Throughout the world these days, the situation of statehood and migration constantly causes confusion. In some developed countries you have to pay when you now apply for citizenship. In Britain , one would pay around  250,000 pounds so as to ensure your statehood, and be interviewed by Immigration to  examine your background wherever you may have originated.  Needless to say, should you be born a British Commonwealth Citizen,  you would not be able to get any preferential consideration regarding British citizenship  at this time. European countries have the same rules, a payment  in consideration of statehood, or some capital investment.


Matters have gone awry between  the Dominican Republic, and Haiti, though both countries have common backgrounds, and are situated on the same island. The Dominican Republic has a Spanish Background, and  Haiti  is  French. There have been times of open conflict  between  the two nations;  a recent (1937) Haitian massacre, “el corte”,  was an effort by Raphael Truhillo the dictator of D. R. to annihilate the Haitians, and to “create  a more homogenised country”; Twenty thousand Haitians were said slaughtered  in that clearly racial incident. Yet more died after the massacre, from hunger and disease.  The strange matter is that no mass graves, or mass burial sites, have been located thus far. Up to this time, Haitians seek employment  on the sugar lands of the Dominican Republic.


A significant number of Haitians  were born in Santo  Domingo.  Recently  the D.R. Government decided that any Haitian  child born after 1929 would be considered Haitian in status, and will not have any claim against the D.R., and this has caused a furore which has mushroomed  into the entire Caribbean. (Thomas Zayac, Active History)

In Saudi Arabia, there is major confusion in the status of illegal immigrants, though these workers have been  working in the Construction sector for some time.

A large number of migrants have lived in Saudi Arabia for years. In other countries a time of ten, twenty, forty years would entitle the worker to citizenship.  Some of these persons are considered as Saudis, but they are not legal. They originated  in  Bangladesh, India,  Shri Lanka and Pakistan.   African countries are also involved,   Ethiopia, and Egypt  are two. Many of these workers have Islam as their religion. They have worked under great pressure, and deserve a proper statehood status, or be compensated in some other way. Now the Saudis want them out, back to their original countries.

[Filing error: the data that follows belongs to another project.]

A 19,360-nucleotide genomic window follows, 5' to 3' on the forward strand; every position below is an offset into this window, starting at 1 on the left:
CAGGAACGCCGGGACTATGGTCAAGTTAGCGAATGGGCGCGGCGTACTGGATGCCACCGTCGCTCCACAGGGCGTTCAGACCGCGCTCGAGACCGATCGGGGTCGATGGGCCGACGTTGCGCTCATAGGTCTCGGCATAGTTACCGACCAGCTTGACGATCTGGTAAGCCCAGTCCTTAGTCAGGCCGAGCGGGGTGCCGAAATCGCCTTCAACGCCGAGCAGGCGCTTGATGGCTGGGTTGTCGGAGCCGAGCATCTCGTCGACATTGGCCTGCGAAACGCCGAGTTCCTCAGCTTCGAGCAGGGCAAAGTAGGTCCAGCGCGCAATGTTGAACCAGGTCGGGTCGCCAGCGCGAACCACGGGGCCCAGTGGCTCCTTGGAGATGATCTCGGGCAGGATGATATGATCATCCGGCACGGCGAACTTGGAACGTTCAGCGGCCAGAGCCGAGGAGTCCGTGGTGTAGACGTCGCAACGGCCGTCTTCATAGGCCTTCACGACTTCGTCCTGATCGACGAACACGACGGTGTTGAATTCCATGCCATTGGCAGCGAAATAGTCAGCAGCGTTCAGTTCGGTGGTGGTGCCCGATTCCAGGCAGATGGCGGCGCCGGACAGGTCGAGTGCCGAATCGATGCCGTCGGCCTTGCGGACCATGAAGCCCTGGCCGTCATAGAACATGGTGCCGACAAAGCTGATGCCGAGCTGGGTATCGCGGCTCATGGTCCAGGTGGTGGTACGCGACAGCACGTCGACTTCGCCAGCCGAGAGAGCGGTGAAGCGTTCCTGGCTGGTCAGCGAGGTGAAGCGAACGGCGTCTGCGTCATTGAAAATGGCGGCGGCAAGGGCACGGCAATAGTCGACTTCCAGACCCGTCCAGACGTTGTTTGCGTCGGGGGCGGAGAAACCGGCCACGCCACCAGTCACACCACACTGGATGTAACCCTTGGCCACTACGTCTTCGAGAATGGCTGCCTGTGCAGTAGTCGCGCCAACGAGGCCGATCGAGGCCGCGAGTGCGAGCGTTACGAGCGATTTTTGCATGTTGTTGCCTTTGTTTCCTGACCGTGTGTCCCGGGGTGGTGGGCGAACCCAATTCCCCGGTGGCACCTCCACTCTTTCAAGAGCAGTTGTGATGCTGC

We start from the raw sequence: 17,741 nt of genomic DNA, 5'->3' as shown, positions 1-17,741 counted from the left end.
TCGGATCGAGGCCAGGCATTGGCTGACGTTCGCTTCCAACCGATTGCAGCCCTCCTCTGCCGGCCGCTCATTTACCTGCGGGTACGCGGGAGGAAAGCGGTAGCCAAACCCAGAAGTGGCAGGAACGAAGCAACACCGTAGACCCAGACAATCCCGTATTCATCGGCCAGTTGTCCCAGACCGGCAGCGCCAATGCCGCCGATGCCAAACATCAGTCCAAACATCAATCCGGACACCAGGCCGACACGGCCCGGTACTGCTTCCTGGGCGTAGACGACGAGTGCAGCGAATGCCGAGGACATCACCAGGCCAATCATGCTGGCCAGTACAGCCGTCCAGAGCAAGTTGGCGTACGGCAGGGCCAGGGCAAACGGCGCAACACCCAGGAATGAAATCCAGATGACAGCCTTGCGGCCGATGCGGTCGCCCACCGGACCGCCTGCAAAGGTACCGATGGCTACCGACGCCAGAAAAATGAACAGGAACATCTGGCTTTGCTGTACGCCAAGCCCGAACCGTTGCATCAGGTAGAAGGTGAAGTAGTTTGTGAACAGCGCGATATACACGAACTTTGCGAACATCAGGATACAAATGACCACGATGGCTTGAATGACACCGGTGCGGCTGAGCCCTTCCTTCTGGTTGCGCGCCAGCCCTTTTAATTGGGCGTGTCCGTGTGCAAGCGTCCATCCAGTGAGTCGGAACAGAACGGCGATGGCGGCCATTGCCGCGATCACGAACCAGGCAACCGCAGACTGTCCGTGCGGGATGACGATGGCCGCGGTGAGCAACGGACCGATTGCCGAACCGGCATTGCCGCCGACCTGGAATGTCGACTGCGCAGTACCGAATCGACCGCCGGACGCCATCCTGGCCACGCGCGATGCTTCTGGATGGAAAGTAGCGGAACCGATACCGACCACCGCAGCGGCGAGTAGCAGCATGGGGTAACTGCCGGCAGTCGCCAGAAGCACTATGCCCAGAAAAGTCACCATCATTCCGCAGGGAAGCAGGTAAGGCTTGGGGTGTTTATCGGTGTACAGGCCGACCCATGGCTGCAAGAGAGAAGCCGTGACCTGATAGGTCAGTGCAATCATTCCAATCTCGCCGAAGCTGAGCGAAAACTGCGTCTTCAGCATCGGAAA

Saudi Arabia is a wealthy Country which has oil wells at its disposal, and much of the labour  has been used to create this wealth and infrastructure.  Without the Oil the Saudis may  have had to look for work  and likely to  be migrants in other countries.

Those deprived of the chance of a proper life can understand the feeling of those wanting to seek a better life.

Now there is the situation with the USA and its Latino neighbours, which  made the news last week at a demonstration in Washington D.C,, near to the Senate. Latinos are wondering whether Immigration laws will undergo changes as promised.

A commitment has been made by the president of the USA to honour his promise to revise the immigration laws, especially where it involves Mexican-Latino Labourers who have worked many years in the Country; a commitment which applies to their children born in the USA and going to various schools. Although the Republican Leadership agreed to support the move three years ago, to-day they are not able to sign off the legislation in the lower House.( Newsmax)They prefer a slower step, one day at a time whatever that means. Frankly I cannot envisage a commitment given, a promise made by a president, which is about to be frustrated. Renege of a promise at this level, is unheard of in this day and age.

I recall when this matter was being considered, some ten million illegal immigrants were implicated.

This scene occurs all over the world, in many countries, some   significant. and  some violent.( 669 words)

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